EMRs already available for iPad, but many questions unanswered


You've no doubt heard the breathless forecasts by now. "With the iPad, Apple may just revolutionize medicine," read one online Washington Post headline. The same story, as I noted Tuesday in FierceMobileHealthcare, said, "Medical-technology trade publications are getting positively Tiger Beat in their enthusiasm."

Yeah, we're pretty giddy about the iPad's potential in healthcare--and we haven't even tried one out yet. (Apple publicists, if you're reading this, I could really use a demo. Thanks.)

This week, we're starting to get announcements about EMRs formatted for the iPad. MacPractice, a Lincoln, Neb., based vendor that makes EMR and practice management software specifically for Apple's Macintosh, has released an iPad integration engine. "We've been overwhelmed with requests from doctors who want to use MacPractice on an iPad," MacPractice President Mark Hollis says in a press release.

We're not surprised. One counter pegs cumulative iPad sales at close to 840,000 units as of midday today. That means Apple has sold 90,000 since Tuesday morning. I have a strong hunch many doctors are among the customers. Epocrates, the mobile healthcare reference giant, has said that 20 percent of U.S. physicians could buy an iPad within a year. The company, of course, is working on an iPad version of its own software.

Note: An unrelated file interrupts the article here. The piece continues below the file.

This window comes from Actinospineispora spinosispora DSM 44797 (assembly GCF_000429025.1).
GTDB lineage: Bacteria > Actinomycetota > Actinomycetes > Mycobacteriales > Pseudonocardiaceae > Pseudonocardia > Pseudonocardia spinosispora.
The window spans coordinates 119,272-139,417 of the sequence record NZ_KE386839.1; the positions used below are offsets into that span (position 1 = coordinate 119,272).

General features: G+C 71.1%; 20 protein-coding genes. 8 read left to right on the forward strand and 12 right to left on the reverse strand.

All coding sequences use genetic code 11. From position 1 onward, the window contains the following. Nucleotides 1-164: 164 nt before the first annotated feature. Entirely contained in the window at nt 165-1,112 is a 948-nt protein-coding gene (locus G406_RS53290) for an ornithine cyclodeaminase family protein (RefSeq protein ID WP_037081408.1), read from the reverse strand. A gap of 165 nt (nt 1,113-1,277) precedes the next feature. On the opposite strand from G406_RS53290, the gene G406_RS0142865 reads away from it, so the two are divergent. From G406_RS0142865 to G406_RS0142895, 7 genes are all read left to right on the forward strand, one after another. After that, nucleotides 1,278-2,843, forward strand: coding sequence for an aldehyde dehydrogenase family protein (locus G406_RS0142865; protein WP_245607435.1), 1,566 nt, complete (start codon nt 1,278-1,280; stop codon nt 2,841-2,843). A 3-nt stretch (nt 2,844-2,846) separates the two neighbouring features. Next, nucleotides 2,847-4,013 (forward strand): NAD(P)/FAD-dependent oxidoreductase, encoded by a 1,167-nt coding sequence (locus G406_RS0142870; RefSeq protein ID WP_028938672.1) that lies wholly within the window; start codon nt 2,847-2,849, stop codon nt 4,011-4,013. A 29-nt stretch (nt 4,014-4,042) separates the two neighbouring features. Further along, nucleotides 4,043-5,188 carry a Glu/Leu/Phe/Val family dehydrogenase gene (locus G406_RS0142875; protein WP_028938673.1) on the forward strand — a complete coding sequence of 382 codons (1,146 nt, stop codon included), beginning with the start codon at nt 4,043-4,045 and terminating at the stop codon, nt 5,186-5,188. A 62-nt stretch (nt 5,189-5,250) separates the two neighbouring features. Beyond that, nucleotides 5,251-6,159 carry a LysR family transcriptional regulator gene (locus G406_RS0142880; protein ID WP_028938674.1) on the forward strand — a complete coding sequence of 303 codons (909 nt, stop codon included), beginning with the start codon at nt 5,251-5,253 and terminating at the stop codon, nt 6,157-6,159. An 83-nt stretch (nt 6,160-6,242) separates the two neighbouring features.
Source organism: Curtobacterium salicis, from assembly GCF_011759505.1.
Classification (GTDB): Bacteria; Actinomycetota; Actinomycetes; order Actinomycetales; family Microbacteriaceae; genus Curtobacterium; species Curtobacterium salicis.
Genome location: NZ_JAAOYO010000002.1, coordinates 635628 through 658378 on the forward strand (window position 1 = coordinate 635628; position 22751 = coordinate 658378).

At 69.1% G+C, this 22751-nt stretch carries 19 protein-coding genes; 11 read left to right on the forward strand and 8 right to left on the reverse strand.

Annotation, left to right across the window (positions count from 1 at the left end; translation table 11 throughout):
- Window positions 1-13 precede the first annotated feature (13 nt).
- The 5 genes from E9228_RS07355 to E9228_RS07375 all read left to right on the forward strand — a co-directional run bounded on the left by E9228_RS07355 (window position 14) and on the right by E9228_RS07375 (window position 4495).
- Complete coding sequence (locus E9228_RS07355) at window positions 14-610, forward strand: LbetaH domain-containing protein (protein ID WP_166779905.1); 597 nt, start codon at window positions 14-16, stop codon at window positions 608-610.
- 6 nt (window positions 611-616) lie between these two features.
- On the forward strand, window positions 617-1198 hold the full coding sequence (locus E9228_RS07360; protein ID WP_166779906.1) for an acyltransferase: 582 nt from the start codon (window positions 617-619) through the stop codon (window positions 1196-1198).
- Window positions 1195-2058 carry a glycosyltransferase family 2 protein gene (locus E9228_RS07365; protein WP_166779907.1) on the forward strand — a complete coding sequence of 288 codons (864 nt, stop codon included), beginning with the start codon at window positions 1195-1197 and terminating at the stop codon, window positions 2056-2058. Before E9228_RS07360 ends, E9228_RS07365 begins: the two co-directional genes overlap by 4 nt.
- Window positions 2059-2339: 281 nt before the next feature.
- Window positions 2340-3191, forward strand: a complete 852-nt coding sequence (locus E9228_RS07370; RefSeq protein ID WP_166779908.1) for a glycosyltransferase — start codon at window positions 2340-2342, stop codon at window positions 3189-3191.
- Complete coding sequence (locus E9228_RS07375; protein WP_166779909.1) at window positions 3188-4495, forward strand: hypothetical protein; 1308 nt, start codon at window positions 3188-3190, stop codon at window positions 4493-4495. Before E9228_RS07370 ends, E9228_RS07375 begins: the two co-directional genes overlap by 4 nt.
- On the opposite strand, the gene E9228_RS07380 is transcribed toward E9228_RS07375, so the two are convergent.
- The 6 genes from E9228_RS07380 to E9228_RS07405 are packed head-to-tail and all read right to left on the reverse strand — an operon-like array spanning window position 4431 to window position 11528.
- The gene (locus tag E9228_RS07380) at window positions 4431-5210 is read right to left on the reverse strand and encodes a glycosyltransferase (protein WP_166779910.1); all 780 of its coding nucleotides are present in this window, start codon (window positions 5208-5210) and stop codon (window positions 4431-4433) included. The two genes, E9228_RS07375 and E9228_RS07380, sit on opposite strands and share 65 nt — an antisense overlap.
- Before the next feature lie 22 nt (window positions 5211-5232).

It's only a matter of time until the big EMR vendors have iPad-compatible software of their own; anything web-based already should work on the device. We know Epic Systems is working with Apple to test a mobile EMR at Stanford Hospital and Clinics. Allscripts-Misys Healthcare Solutions recently updated its iPhone app, and most anything you can get from the Apple App Store should work on the iPad.

All this is for a product that lacks a camera and USB ports and seems fairly fragile for use in a hospital environment. We also don't know how well the iPad stands up to the kind of sanitization that clinical applications would require.

What are your thoughts? Will the iPad and the inevitable knock-offs that are on the way significantly break down barriers to EMR adoption, or is it just the flavor of the month? - Neil

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